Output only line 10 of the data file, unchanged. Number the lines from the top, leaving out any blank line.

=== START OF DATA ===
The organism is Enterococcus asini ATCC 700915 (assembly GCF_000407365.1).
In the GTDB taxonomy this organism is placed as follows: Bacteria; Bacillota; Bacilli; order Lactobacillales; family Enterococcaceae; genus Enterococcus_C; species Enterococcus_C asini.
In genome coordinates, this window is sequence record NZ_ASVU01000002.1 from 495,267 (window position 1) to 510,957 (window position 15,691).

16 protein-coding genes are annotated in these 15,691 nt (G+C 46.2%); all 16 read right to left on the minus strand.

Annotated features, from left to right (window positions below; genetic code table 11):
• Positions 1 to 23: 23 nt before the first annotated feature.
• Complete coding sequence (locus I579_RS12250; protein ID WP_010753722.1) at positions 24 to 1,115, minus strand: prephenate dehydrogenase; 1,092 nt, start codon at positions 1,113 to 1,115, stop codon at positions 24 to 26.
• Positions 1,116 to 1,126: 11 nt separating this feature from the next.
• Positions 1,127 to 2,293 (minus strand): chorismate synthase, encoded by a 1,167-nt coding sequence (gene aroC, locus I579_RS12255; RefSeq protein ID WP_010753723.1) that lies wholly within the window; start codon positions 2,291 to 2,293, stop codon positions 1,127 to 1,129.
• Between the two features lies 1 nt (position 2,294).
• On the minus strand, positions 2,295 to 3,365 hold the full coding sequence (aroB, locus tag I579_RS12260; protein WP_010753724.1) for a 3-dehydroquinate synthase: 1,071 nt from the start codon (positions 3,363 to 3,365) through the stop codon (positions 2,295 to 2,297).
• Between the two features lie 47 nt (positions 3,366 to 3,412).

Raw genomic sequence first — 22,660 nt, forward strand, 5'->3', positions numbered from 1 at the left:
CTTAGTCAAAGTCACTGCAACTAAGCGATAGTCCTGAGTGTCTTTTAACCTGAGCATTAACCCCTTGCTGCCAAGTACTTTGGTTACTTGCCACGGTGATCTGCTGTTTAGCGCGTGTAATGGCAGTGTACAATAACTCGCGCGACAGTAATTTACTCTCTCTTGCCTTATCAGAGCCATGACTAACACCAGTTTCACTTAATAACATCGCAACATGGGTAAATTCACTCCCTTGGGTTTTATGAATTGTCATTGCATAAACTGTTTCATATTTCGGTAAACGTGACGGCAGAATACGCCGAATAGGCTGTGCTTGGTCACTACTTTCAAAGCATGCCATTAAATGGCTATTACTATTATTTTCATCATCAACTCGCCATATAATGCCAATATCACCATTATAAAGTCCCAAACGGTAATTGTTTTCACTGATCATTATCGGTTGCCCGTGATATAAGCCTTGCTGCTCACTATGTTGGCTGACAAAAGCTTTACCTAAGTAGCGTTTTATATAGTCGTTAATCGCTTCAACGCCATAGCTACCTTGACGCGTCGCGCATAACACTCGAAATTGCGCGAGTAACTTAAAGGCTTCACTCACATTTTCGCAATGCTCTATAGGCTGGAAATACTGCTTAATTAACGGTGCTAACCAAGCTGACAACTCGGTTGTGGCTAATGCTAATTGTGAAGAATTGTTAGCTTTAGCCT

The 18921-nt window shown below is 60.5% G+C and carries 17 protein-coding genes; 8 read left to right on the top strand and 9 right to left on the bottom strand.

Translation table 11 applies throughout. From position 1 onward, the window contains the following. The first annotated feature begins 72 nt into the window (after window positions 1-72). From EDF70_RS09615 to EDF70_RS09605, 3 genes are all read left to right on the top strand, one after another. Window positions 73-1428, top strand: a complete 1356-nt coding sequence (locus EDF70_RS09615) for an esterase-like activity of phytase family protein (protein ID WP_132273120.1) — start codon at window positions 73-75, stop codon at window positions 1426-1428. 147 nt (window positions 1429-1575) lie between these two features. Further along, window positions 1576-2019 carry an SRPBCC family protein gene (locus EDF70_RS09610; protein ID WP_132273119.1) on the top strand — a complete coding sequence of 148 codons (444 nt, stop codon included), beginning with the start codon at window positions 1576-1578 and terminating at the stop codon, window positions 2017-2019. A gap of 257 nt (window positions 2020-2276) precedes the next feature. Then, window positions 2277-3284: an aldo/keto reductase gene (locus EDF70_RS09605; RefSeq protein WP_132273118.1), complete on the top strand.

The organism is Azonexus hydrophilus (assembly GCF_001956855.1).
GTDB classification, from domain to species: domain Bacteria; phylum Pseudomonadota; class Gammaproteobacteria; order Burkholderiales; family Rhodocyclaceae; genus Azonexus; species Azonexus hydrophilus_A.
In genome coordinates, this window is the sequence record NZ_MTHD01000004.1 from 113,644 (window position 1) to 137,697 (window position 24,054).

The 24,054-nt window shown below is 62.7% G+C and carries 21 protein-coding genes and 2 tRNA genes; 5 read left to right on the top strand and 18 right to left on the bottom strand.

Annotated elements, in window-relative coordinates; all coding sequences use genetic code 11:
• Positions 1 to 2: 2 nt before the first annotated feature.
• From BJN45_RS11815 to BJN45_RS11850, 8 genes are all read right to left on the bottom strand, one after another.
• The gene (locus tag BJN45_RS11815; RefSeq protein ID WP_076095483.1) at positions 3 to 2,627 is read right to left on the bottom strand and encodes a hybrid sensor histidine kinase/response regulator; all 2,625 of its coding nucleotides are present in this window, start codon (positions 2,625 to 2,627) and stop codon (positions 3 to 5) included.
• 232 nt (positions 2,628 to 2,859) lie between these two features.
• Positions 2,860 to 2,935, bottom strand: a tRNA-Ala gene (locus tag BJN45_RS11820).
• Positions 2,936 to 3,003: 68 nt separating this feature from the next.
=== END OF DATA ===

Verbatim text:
• Between the two features lies 1 nt (position 2,294).